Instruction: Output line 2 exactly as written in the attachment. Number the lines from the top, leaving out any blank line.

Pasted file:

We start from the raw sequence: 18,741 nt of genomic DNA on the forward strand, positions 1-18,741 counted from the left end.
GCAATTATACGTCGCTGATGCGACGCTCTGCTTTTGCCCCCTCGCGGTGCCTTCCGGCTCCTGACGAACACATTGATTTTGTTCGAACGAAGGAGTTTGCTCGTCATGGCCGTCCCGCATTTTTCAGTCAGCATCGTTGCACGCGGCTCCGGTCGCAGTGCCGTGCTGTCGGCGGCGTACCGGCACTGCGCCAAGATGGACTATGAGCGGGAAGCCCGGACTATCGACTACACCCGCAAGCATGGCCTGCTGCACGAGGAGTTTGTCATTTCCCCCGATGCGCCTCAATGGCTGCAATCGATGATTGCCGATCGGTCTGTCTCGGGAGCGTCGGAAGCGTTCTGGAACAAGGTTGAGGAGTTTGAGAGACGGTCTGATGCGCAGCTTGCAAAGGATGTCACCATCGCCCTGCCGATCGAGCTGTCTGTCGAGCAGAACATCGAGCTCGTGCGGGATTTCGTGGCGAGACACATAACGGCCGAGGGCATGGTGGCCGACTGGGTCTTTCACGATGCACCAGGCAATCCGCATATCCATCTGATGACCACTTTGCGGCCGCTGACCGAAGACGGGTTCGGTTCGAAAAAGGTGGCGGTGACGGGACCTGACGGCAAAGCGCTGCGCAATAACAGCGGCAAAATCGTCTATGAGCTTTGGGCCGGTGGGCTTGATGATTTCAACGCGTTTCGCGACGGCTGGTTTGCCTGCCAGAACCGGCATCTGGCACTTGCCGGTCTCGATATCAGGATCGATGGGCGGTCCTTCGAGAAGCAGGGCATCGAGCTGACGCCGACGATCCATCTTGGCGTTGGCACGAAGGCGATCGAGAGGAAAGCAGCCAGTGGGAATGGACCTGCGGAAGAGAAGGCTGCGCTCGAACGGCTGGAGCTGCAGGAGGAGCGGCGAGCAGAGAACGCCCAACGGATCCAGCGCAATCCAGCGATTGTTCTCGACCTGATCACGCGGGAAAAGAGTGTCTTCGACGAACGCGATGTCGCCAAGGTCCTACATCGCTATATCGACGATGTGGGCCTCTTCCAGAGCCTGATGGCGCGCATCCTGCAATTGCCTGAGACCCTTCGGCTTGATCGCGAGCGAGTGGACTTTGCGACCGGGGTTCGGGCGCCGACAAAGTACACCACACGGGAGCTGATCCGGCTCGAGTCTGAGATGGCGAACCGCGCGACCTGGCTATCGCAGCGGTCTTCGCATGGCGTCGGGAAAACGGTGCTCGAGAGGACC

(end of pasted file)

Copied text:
GCAATTATACGTCGCTGATGCGACGCTCTGCTTTTGCCCCCTCGCGGTGCCTTCCGGCTCCTGACGAACACATTGATTTTGTTCGAACGAAGGAGTTTGCTCGTCATGGCCGTCCCGCATTTTTCAGTCAGCATCGTTGCACGCGGCTCCGGTCGCAGTGCCGTGCTGTCGGCGGCGTACCGGCACTGCGCCAAGATGGACTATGAGCGGGAAGCCCGGACTATCGACTACACCCGCAAGCATGGCCTGCTGCACGAGGAGTTTGTCATTTCCCCCGATGCGCCTCAATGGCTGCAATCGATGATTGCCGATCGGTCTGTCTCGGGAGCGTCGGAAGCGTTCTGGAACAAGGTTGAGGAGTTTGAGAGACGGTCTGATGCGCAGCTTGCAAAGGATGTCACCATCGCCCTGCCGATCGAGCTGTCTGTCGAGCAGAACATCGAGCTCGTGCGGGATTTCGTGGCGAGACACATAACGGCCGAGGGCATGGTGGCCGACTGGGTCTTTCACGATGCACCAGGCAATCCGCATATCCATCTGATGACCACTTTGCGGCCGCTGACCGAAGACGGGTTCGGTTCGAAAAAGGTGGCGGTGACGGGACCTGACGGCAAAGCGCTGCGCAATAACAGCGGCAAAATCGTCTATGAGCTTTGGGCCGGTGGGCTTGATGATTTCAACGCGTTTCGCGACGGCTGGTTTGCCTGCCAGAACCGGCATCTGGCACTTGCCGGTCTCGATATCAGGATCGATGGGCGGTCCTTCGAGAAGCAGGGCATCGAGCTGACGCCGACGATCCATCTTGGCGTTGGCACGAAGGCGATCGAGAGGAAAGCAGCCAGTGGGAATGGACCTGCGGAAGAGAAGGCTGCGCTCGAACGGCTGGAGCTGCAGGAGGAGCGGCGAGCAGAGAACGCCCAACGGATCCAGCGCAATCCAGCGATTGTTCTCGACCTGATCACGCGGGAAAAGAGTGTCTTCGACGAACGCGATGTCGCCAAGGTCCTACATCGCTATATCGACGATGTGGGCCTCTTCCAGAGCCTGATGGCGCGCATCCTGCAATTGCCTGAGACCCTTCGGCTTGATCGCGAGCGAGTGGACTTTGCGACCGGGGTTCGGGCGCCGACAAAGTACACCACACGGGAGCTGATCCGGCTCGAGTCTGAGATGGCGAACCGCGCGACCTGGCTATCGCAGCGGTCTTCGCATGGCGTCGGGAAAACGGTGCTCGAGAGGACC